There are a lot of unique tax circumstances that can hit an investor at any given time. One of the most common issues that landlords face is a cancellation of debt on a rental property. The removal of a debt is a good thing and it brings a sense of relief, but that’s not the end of the story. A debt cancellation is viewed by taxing authorities as earned income. In many circumstances, this must be reported at the end of the year and it can increase tax liabilities.
Mortgage Forgiveness Does Not Apply To a Rental
Many homeowners have been able to get out of large amounts of debt through the foreclosure process, deed-in-lieu, or through short sales thanks to the Mortgage Debt Relief Act. The only problem is that many landlords believe they can take advantage of this law, but they cannot. This income forgiveness does not apply to a rental property.
Here’s an example of the income liability that you’d be facing at tax season. Your rental property has a mortgage for $200,000 and a value of $250,000. You can’t get a tenant and so you can’t make the mortgage payments. The home goes into foreclosure and you lose the rights to the property because the bank takes it back. They sell the property for $165,000 on the open market and then forgive the rest of your mortgage.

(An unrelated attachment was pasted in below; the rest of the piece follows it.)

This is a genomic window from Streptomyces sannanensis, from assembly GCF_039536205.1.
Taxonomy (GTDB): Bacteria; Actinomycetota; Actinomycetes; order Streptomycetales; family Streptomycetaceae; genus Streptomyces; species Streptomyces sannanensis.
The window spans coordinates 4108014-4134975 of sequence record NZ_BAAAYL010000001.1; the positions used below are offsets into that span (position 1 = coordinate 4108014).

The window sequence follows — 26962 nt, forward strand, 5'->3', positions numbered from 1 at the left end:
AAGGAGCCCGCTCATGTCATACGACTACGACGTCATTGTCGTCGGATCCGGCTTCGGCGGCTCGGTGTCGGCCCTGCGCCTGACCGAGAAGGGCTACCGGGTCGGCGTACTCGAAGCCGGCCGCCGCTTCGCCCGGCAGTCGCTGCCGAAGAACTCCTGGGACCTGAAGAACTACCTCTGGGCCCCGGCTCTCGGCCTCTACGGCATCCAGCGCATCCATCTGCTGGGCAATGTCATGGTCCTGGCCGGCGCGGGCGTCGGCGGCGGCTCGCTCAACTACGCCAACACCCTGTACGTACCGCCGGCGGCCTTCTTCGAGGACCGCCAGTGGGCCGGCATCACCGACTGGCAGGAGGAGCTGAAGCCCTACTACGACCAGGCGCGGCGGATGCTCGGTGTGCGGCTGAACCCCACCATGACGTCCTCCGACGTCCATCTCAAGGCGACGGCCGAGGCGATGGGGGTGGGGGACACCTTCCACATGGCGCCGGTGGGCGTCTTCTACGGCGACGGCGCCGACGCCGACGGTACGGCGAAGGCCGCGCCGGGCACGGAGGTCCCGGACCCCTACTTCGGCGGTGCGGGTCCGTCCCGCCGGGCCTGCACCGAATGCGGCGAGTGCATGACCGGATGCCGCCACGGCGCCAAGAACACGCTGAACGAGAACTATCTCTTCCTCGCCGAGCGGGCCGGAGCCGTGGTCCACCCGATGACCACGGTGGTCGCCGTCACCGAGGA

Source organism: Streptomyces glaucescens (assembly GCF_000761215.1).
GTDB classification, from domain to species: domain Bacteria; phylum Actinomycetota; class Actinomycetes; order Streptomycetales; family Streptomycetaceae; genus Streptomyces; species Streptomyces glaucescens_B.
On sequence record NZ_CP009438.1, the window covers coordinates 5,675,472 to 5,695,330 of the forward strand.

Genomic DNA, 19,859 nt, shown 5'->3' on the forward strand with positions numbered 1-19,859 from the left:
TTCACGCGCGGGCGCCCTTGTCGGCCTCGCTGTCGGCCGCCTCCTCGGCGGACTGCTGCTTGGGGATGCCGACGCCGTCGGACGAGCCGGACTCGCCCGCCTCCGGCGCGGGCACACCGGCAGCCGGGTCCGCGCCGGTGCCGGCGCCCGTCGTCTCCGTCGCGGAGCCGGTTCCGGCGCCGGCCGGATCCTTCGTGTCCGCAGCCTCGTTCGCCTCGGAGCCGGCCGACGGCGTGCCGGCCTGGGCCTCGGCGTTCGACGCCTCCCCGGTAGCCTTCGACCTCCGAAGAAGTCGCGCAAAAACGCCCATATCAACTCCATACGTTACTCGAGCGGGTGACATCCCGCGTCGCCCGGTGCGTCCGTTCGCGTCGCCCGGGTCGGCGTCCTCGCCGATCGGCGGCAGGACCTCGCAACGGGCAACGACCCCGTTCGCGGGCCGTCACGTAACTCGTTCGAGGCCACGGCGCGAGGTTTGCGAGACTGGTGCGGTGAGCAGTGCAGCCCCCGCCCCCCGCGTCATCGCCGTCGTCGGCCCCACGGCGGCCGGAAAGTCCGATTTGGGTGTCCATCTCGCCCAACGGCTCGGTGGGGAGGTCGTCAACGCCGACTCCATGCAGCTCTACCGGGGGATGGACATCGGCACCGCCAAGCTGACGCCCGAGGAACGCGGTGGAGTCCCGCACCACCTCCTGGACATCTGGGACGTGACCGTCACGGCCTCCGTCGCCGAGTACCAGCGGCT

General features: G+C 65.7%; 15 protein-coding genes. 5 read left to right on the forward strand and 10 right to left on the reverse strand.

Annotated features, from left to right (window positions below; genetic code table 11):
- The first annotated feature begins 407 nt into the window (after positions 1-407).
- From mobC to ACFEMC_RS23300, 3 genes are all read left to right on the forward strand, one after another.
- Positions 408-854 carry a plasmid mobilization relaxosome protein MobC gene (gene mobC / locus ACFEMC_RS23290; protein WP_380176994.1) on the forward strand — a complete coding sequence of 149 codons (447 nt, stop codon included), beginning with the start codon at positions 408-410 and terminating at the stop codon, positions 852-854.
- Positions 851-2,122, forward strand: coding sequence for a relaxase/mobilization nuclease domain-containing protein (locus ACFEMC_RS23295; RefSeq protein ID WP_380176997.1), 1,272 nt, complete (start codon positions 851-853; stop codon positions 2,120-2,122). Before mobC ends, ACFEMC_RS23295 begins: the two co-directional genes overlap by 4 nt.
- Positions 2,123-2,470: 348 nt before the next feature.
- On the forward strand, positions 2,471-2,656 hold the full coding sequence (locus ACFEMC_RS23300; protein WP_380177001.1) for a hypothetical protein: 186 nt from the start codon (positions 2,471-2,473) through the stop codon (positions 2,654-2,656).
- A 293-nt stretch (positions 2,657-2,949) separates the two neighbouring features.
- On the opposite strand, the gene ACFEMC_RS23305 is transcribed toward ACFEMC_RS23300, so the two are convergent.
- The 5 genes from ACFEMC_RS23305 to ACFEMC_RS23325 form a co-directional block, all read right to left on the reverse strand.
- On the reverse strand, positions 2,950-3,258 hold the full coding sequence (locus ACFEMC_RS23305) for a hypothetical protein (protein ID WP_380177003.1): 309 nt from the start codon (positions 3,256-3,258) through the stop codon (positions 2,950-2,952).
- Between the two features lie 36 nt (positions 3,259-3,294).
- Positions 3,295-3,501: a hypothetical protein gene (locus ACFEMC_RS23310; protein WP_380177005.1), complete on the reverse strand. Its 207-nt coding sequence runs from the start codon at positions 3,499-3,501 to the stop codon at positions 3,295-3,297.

Your total income that must be reported: $35,000. This is because having a lien holder taking possession of a property does not automatically remove a loan. Some landlords have also found this out the hard way as well. Instead of having the debt forgiven, they’re finding collection notices in the mail.
There Is One Exception To This Rule
The only time a rental property does not need to report a canceled debt as income is when that debt is $600 or less. In this circumstance, not enough income has been generated to warrant the filing. The same is true for income that is earned through traditional means as well. As long as the initial amount threshold is never met, then the money does not need to be reported.
When would a landlord have $600 or less in a canceled debt on a rental property? A forgiven utility bill is the most common place this is seen. Discounts or debt forgiveness from repair personnel would also potentially qualify for this action.
The only time a landlord would be able to have their mortgage debt canceled and the income forgiven is if they are living in the home as their primary residence. In this specific circumstance, a portion of the income or even all of it may qualify for debt forgiveness without the phantom income charge on taxes.
The cancellation of debt on a rental property can relieve a landlord of their primary responsibility, but that only lasts until tax season rolls around. Know how much income you’ll need to report and plan your tax payments accordingly so that you aren’t surprised by the final bill that becomes due.